World's Best Under-the-Radar Ski Destinations

World's Best Under-the-Radar Ski Destinations

Written by Jessica Festa on

Editor-In-Chief, Epicure & Culture and Jessie on a Journey.

World's Best Under-the-Radar Ski Destinations

World's Best Under-the-Radar Ski Destinations


Sure, you’ve heard of Aspen, Whistler and Tahoe—some of the most recognizable ski destinations in North America—but where do you go if you want a less-crowded destination that still boasts fresh powder and amazing trails? Throw your gear in a wheeled duffle and head to one of these emerging skiing and snowboarding spots, snow-obsessed locales that offer a world-class ski experience withouthoards of people clogging up the lift lines. Just make sure to visit them soon—they won’t be under the radar for long. 

Mount Bachelor, Bend, Oregon Mount Bachelor—which is actually an extinct volcano—is a unique ski destination offering both downhill and Nordic skiing. While there isn’t any lodging on the mountain (Mount Bachelor is located on and surrounded by hundreds of thousands of acres of Forest Service land), skiers typically stay in the lively town of Bend, located about 20 minutes from the mountain. It’s a fun-filled locale with restaurants, art galleries, outdoor adventure and more mirco- and craft- breweries per capita than any other part of the United States. Bend started as a logging town with a largely Scandinavian population, a heritage that helped to give skiing its start in the area. What makes the mountain unique is that skiers have the ability to ski 360 degrees off the summit, with the top 1,500 feet (457 meters) of vertical above the tree line. The mountain’s tree skiing is among the best in the US, as the trees they are widely spaced. Recently, the Forest Service granted Mount Bachelor a new master development plan, which will add over 600 acres (243 hectares) of skiable terrain—mostly for advanced skiers—making it one of America’s five largest ski areas. The breakdown of Mount Bachelors ski trails is about 15 percent beginner, 25 percent intermediate, 35 percent advanced and 25 percent expert. Season: November through May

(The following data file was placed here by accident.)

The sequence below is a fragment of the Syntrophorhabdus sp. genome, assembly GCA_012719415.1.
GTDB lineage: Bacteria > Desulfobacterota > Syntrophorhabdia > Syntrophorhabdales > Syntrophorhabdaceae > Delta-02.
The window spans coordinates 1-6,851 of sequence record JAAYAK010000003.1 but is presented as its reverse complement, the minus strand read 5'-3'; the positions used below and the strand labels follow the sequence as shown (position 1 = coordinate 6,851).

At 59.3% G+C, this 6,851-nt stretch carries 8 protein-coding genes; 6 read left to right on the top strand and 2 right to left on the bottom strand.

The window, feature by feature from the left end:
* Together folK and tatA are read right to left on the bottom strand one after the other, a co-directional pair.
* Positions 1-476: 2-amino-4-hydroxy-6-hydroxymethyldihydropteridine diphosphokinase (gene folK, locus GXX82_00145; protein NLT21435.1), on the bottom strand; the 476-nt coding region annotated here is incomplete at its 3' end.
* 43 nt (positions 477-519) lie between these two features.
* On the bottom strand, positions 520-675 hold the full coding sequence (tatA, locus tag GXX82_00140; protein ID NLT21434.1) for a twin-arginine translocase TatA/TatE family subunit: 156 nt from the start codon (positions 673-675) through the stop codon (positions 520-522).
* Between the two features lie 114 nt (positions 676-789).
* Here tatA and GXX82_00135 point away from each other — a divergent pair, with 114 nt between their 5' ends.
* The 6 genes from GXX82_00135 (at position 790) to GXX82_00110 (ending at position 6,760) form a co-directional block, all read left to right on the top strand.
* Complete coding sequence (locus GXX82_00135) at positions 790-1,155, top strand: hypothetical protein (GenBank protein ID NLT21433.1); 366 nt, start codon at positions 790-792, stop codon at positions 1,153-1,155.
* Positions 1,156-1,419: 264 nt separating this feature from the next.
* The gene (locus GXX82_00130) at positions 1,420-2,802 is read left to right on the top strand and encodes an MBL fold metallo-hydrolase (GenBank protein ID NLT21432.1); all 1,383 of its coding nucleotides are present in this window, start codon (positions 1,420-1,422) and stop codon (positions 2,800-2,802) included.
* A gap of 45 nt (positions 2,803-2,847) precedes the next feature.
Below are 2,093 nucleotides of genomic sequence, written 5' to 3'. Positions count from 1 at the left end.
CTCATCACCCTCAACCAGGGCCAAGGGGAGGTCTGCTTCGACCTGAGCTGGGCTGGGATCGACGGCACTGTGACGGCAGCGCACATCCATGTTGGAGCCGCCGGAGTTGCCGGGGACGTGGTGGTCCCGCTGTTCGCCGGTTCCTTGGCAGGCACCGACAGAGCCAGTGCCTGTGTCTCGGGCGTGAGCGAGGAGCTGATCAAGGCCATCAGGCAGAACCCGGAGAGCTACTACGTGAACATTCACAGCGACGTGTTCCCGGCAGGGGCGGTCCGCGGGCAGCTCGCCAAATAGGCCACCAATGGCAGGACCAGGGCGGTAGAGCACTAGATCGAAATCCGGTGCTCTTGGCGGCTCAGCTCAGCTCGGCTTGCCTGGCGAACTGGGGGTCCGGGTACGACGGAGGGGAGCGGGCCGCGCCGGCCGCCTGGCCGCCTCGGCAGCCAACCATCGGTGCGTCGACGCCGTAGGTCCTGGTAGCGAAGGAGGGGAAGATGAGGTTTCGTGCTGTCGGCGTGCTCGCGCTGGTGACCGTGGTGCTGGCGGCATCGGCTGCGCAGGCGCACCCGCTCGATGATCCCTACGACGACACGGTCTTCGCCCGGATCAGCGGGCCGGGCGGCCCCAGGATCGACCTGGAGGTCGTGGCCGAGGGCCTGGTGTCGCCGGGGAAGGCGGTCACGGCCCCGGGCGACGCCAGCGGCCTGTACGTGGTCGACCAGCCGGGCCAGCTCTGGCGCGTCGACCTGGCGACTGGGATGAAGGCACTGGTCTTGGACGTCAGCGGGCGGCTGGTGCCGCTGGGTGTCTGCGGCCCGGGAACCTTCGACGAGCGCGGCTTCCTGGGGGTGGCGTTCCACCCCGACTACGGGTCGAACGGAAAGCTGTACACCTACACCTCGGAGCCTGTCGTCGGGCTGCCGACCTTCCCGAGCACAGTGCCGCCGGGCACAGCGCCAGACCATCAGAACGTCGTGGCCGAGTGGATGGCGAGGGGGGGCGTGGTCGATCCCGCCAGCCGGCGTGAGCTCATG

Revelstoke, British Columbia, Canada While most skiers visiting British Columbia head straight to Whistler Blackcomb, Revelstoke is a destination you should also add to your must-visit list. Featuring 5,620 feet (1,713 meters) of vertical drop—North America’s highest—as well as 3,121 acres (1,263 hectares) of groomed trails, high alpine bowls, gladed terrain and straight-line runs. What truly makes this resort worth a visit is its heli-skiing offerings, which guests can conveniently access from the same village base as the lift, cat, and backcountry ski runs (it’s the only ski resort in the world to offer this).  If you’re adventurous, check out the resort’s North Side Bowl, aimed mostly at intermediate-advanced to advanced-level skiers. Snowfall on the mountain averages an impressive 360 to 540 inches (12 to 18 meters) per year, and the levels of the mountain’s 40 trails break down to 10 percent beginner, 42.5 percent intermediate, and 47.5 percent advanced. The newest addition to the slopes is the Turtle Creek Rail Line (opened during the 2012-2013 season), which takes you through the Turtle Creek Beginner Area. Other amenities at Revelstoke include a tube park, paragliding, and dog sledding. Travel Tip: No matter what level slopes you choose ride, keep your money, IDs and credit cards safe on the slopes by wearing a money belt, which goes under your clothing and zips securely. Season: November through April